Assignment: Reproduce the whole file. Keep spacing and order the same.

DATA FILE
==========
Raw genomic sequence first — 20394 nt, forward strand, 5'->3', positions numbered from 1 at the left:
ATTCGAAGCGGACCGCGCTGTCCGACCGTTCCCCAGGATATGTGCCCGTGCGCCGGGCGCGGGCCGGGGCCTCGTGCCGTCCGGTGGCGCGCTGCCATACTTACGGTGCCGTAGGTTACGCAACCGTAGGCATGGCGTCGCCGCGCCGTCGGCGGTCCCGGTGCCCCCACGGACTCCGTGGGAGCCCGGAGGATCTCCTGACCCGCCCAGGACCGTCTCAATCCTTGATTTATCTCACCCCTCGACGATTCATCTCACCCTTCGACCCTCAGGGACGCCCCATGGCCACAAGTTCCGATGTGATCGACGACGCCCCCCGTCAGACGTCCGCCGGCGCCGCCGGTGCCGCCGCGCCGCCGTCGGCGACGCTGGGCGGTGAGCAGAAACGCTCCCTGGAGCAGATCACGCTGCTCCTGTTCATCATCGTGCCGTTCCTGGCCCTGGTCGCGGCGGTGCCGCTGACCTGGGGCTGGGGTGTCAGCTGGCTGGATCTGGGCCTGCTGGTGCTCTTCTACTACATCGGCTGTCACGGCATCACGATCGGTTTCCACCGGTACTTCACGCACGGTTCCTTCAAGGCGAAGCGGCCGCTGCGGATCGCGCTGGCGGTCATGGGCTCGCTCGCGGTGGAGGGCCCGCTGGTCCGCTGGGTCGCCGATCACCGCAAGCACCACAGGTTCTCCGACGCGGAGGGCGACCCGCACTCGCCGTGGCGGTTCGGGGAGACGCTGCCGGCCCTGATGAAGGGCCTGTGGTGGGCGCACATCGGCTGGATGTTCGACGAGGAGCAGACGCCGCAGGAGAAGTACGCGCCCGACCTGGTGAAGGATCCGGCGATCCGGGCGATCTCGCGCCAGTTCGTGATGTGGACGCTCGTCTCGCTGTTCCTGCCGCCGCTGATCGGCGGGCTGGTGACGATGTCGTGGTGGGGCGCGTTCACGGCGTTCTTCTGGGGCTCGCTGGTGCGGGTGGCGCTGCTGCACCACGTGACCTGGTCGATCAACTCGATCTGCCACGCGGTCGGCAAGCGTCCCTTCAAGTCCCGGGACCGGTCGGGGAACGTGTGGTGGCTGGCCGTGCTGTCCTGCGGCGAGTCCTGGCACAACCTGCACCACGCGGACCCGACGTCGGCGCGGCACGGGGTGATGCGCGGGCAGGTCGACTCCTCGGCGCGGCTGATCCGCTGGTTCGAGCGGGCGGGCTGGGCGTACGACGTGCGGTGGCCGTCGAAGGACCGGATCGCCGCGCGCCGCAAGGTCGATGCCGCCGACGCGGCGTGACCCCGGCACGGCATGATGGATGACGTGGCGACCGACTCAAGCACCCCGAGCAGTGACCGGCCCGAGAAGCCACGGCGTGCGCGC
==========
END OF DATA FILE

Raw genomic sequence first — 20394 nt, forward strand, 5'->3', positions numbered from 1 at the left:
ATTCGAAGCGGACCGCGCTGTCCGACCGTTCCCCAGGATATGTGCCCGTGCGCCGGGCGCGGGCCGGGGCCTCGTGCCGTCCGGTGGCGCGCTGCCATACTTACGGTGCCGTAGGTTACGCAACCGTAGGCATGGCGTCGCCGCGCCGTCGGCGGTCCCGGTGCCCCCACGGACTCCGTGGGAGCCCGGAGGATCTCCTGACCCGCCCAGGACCGTCTCAATCCTTGATTTATCTCACCCCTCGACGATTCATCTCACCCTTCGACCCTCAGGGACGCCCCATGGCCACAAGTTCCGATGTGATCGACGACGCCCCCCGTCAGACGTCCGCCGGCGCCGCCGGTGCCGCCGCGCCGCCGTCGGCGACGCTGGGCGGTGAGCAGAAACGCTCCCTGGAGCAGATCACGCTGCTCCTGTTCATCATCGTGCCGTTCCTGGCCCTGGTCGCGGCGGTGCCGCTGACCTGGGGCTGGGGTGTCAGCTGGCTGGATCTGGGCCTGCTGGTGCTCTTCTACTACATCGGCTGTCACGGCATCACGATCGGTTTCCACCGGTACTTCACGCACGGTTCCTTCAAGGCGAAGCGGCCGCTGCGGATCGCGCTGGCGGTCATGGGCTCGCTCGCGGTGGAGGGCCCGCTGGTCCGCTGGGTCGCCGATCACCGCAAGCACCACAGGTTCTCCGACGCGGAGGGCGACCCGCACTCGCCGTGGCGGTTCGGGGAGACGCTGCCGGCCCTGATGAAGGGCCTGTGGTGGGCGCACATCGGCTGGATGTTCGACGAGGAGCAGACGCCGCAGGAGAAGTACGCGCCCGACCTGGTGAAGGATCCGGCGATCCGGGCGATCTCGCGCCAGTTCGTGATGTGGACGCTCGTCTCGCTGTTCCTGCCGCCGCTGATCGGCGGGCTGGTGACGATGTCGTGGTGGGGCGCGTTCACGGCGTTCTTCTGGGGCTCGCTGGTGCGGGTGGCGCTGCTGCACCACGTGACCTGGTCGATCAACTCGATCTGCCACGCGGTCGGCAAGCGTCCCTTCAAGTCCCGGGACCGGTCGGGGAACGTGTGGTGGCTGGCCGTGCTGTCCTGCGGCGAGTCCTGGCACAACCTGCACCACGCGGACCCGACGTCGGCGCGGCACGGGGTGATGCGCGGGCAGGTCGACTCCTCGGCGCGGCTGATCCGCTGGTTCGAGCGGGCGGGCTGGGCGTACGACGTGCGGTGGCCGTCGAAGGACCGGATCGCCGCGCGCCGCAAGGTCGATGCCGCCGACGCGGCGTGACCCCGGCACGGCATGATGGATGACGTGGCGACCGACTCAAGCACCCCGAGCAGTGACCGGCCCGAGAAGCCACGGCGTGCGCGC